The third broadcast from the attic studios of The Drax Files Radio Hour is now available, and includes another heady mix of news, views and interviews.
We have a look at coming out of the virtual closet, another poke at the issue of net neutrality, more rifting on the Rift, and a look into the Lab’s HTTP work with a chat with Monty Linden. Most notably of all, there’s news on Loki Eliot’s video, The Lost Virtual World, which he kindly allowed me to sneak peek last week, and – buckle-in and hold tight – an interview with Esteban Winsmore.
Coming out the Virtual Closet
We’re all sensitive about the issue of privacy and identity – as any reference of Facebook tends to demonstrate – but how do we handle telling friends and family about virtual worlds? Do we tell others? How can we overcome any preconceptions about the platform and help people understand that we’re not lacking a life, but are augmenting our life, often very creatively? How do we explain SL to those who have never heard of it? How easy is it to be open with friends?
These questions are touched upon very broadly in the opening piece in the show, with Jo explaining that her use of SL through the 1920s Berlin Project makes it very easy to talk about the platform and – while she doesn’t use this term – evangelise it to her friends, encouraging them to get involved. Eshi Otawara gives a more pragmatic response, her own discussions of SL with friends and colleagues being more driven by the questions they may ask.
This is really a quick scratch at the surface of this topic. The Drax Files Radio Hour blog is there for people to relate their own experiences, and the team can also be reached via Skype and in-world (see the blog for how) – so why not let them dig a little deeper by providing them with insight into your own experiences?
The Rift and Augmented Reality
The Oculus Rift once again gets spotlighted, this time with a video of some fascinating work by William Steptoe from the University College London. He’s been developing a set of stereo cameras for the headset to allow it to function as an augmented reality device. The video itself is just over 18 minutes long and delves into the technical aspects of the rig (including a MoCap set-up) as well an providing a demonstration of it in action, which is quite amazing. William also has further information on his work on his blog.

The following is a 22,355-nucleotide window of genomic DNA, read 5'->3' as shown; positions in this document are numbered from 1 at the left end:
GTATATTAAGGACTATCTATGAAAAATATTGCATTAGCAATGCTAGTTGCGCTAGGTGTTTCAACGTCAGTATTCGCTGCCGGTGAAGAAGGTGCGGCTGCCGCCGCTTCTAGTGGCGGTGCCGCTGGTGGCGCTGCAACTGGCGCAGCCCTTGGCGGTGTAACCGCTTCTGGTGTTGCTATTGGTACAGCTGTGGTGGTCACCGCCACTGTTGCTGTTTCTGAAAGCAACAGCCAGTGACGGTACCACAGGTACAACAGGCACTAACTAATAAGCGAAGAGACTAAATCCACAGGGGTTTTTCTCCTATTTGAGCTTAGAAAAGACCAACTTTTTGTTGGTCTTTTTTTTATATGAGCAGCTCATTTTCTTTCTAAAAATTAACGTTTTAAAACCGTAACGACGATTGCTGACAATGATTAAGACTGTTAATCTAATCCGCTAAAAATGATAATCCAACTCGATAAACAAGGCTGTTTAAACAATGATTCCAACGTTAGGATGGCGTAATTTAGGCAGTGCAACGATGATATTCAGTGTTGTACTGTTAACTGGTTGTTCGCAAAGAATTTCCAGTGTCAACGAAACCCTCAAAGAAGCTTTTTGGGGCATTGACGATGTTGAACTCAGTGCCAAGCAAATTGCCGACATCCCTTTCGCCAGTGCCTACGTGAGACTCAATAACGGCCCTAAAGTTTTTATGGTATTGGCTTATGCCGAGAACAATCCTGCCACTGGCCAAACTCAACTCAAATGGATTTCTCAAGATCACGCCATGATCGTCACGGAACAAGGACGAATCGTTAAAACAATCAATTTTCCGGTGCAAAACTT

This work is fascinating as it again indicates the degree of cross-over between the Oculus Rift and Technical Illusion’s castAR system. While the former started as a VR system as is now being looked at for AR uses, castAR, which I’ve covered in a couple of reports, started as an AR system (albeit somewhat more basic than seen with William’s set-up), has more recently had a VR capability added to it by its designers.
The kind of augmented potential seen in this video is closer to where my own interest in systems like Oculus Rift and castAR lies, the entire concept of AR opening-up a whole range of opportunities and capabilities which perhaps exceed those of purely VR systems.
castAR is still in the earliest stages of development, and currently uses a reflective surface for project and feedback, but the potential for using a MoCap system (cost allowing!) is pretty clear.
The show also touches on the potential of EEG headsets such as the Emotiv, all of which gets the imagination boggling as to where this all may lead. In the meantime, given the (understandable) coverage afforded the Rift in the show, it would be nice to see some thought given towards castAR.
Later in the show there is mention of an article in the Guardian newspaper on the potential of VR. There is a small risk here of engaging a new hype cycle where the media and VR is concerned (of which, more in a moment), but I have to say that taken together the Guardian article and William Steptoe’s work given me the excuse to splash Bruce Branit’s World Builder into another review!